The goal, she says, is “to create a situation in which people are feeling empowered.”
Caverl and UMedics cofounder Amika Tendaji see their work as part of a long tradition of grassroots health care organizing and education in Chicago. In the 1970s the Black Panthers established free clinics across the country, including in North Lawndale, where they offered health care services ranging from gynecological exams to sickle-cell anemia screenings and immunizations. Then as now, African-Americans were disproportionately at risk for asthma, lead poisoning, diabetes, heart disease, and physical and psychological trauma.
Last year UMedics trained more than 200 people in emergency trauma care for gunshot wounds and first aid for asthma attacks. They know of at least six people so far who have used their training in real-world situations.
Tendaji’s son, 16-year-old Joe, who is one of the collective’s youngest trainers, once helped a peer in the midst of an asthma emergency. He says he also feels ready to aid someone with a gunshot wound if the situation arises.
“The hood, where gunshots happen, is so distant from where hospitals are,” he says. “We see these things almost every day, so you gotta have that skill.”
More than half of the attendees at Saturday’s workshop said they’d either known someone who had been shot, seen someone shot, or been shot at themselves.
Tendaji, who isn’t a medical professional, put her “street medic” training to use after a shooting situation in August 2015.
She happened to be in a corner liquor store with another person who had been trained by UMedics when the man stumbled in.
“He was shot in both arms, both legs, and actually his ankle was completely shattered,” she told the group. They took off their shirts and pressed them onto the man’s wounds in order to stem the bleeding. Tendaji estimates that she and her friend cared for the man for at least ten minutes before first responders arrived. He survived his injuries.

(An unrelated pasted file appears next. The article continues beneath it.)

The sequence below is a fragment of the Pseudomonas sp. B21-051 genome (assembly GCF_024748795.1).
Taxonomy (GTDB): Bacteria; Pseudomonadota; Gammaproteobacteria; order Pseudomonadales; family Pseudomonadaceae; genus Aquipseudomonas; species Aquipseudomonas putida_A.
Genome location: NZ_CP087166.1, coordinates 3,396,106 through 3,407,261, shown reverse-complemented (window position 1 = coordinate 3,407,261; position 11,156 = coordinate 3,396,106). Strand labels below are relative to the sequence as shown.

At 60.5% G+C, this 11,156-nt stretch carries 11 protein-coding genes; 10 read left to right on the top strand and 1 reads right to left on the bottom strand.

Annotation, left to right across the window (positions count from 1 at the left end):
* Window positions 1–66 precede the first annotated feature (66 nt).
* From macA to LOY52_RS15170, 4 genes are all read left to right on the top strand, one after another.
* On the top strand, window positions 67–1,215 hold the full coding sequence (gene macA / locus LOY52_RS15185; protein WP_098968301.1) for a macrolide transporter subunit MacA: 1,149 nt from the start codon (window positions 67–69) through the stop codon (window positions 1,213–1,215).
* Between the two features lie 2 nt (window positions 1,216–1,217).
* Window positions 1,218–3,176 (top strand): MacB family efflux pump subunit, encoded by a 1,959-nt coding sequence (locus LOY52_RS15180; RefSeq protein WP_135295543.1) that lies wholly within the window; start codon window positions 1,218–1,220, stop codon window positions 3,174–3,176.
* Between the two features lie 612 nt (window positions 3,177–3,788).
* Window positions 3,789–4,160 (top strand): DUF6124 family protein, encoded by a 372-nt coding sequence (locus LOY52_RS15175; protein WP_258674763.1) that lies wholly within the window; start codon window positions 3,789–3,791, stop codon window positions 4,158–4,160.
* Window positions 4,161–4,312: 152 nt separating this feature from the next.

That success taught Tendaji a lesson, however. One of the most stressful aspects of the experience, she says, was dealing with concerned onlookers who attempted to interfere while Tendaji gave the man first aid. After that experience, she realized that the UMedics training needed to include instructions on dealing with bystanders.
On Saturday, the trainers explained how to establish an authoritative presence and redirect the energy of what they described as typical shooting-scene “characters”—”the protector,” who means well but interferes with the medic’s attempts to administer aid; “the photographer,” who may be trying to take pictures or videos of the scene, spreading panic and distressing the victim; and “the vengeful guy,” who may know the victim, be riled up, and calling for immediate retaliation against the perpetrator. By the same logic, they also offer pointers on how to interact with paramedics and police, who may be skeptical of or interfere with street medics.
When it comes to the cops “you want to appeal to their humanity” to be allowed to continue administering aid, trainer LaCreshia Birts explained to the group. “You want to say, ‘Hey, look, if this was you, how would you feel if somebody was trying to save your life and the police took them away? Just please let me help.'”
In addition to public trainings, UMedics also conducts free and sliding-scale private trainings for outside groups, especially those located in black communities directly impacted by gun violence.
“Our long-term vision is autonomy over the bodies in our own communities,” Tendaji says. “If our vision for liberation doesn’t include that, if we don’t know what to do in the middle of a crisis, we don’t feel very free.”